Getty Photographer Get Surprising Insights Into Pinterest

Posted on 4/21/2014 by Jim Pickerell | Printable Version | Comments (1)

Getty photographers are getting some surprising insights into the use of their images on Pinterest as they review their Getty sales reports this month. For many photographers over half the reported sales are for “Pinterest/Portal” usage. The gross fee paid to Getty for such usages is $0.03 and the photographer’s royalty share is $0.01.

The royalty share seems to be 35% of the gross fee regardless of whether the photographer’s normal royalty share is 40% (RM) or 20% (RF). Evidently, Getty does not want to get into paying royalties in fractions of a penny.

Back in October 2013 Getty announced that Pinterest had agreed to pay them a fee whenever one of 80 million of the photos and illustrations on is pinned on Pinterest. Getty will track the activity using PicScout.

It is unclear whether Getty negotiated a fixed fee of $0.03 for each photo found, or whether they negotiated a flat fee per month and when they divided the flat fee by the number of photos found it works out to $0.03. It is also unclear whether an image is counted every time it is “re-pinned” or whether it is only counted once regardless of how many times it shows up on the site. Indications from the few sales reports I’ve examined is that there are no instances of the same image being counted twice.

The duration of the license for RM photos is October 1, 2013 through October 31, 2013. This could mean that RM photographers will receive a penny a month forever since it is unlikely that any of these photos will ever be removed. In the case of RF photos no duration of the license is listed. Thus, it is assumed that there is a single payment for unlimited use of the image.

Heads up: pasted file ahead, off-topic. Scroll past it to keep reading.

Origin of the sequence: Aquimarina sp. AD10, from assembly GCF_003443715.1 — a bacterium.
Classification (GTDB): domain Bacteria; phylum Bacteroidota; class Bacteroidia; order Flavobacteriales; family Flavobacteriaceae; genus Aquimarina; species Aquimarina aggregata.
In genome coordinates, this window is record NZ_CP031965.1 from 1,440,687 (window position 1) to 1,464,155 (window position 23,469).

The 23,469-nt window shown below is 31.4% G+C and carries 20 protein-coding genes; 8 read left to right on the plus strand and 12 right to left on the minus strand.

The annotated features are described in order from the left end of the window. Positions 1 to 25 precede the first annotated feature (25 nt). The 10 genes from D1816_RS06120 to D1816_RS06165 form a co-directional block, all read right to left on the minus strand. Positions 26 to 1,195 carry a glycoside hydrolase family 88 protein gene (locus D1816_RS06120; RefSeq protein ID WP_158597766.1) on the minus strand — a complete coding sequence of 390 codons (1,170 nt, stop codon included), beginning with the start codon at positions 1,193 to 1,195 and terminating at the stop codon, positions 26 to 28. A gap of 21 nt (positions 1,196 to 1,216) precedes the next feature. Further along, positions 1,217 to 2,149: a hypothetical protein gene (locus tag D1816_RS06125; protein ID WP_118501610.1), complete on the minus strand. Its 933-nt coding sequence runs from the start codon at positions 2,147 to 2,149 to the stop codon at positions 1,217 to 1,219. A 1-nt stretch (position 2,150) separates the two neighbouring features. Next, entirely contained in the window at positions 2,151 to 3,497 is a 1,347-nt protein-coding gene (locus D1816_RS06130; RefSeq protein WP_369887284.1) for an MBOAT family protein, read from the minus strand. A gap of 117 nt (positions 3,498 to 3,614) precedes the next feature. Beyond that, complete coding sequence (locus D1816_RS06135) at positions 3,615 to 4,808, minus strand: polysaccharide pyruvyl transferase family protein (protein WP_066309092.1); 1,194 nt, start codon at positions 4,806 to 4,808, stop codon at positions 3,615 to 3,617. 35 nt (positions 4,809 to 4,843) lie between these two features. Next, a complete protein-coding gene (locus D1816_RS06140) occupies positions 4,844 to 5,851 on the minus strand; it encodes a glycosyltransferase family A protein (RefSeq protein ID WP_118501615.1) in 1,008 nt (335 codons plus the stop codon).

Metadata Fees

Getty makes the point that “these are not image licenses, they are metadata fees.” And they continue, “While these fees are small, associating and monetizing metadata is just the next step in the evolution of our PicScout image recognition technology and our API, Connect, and their practical uses.”

Getty has said that users will be able to see more information about the source of the photos, including the name of the photographer, when and where the photo was taken, and the key words used to describe it.

We have tried searching Pinterest for photographer’s names and have been unable to find any images belonging to the photographers who received payment. We have also searched without success for keywords and data the photographers supplied in their captions. If Pinterest is actually receiving any of the metadata supplied with the images it is hard to see how they are using it.

In theory one of the advantages for photographers of connecting metadata with the images would be so Pinterest users could identify image creators, learn more about the image than might have been supplied by the pinner, and even have a direct link to so they might purchase usage rights. Currently, none of these things seems to be possible. However, this may be coming sometime down the road.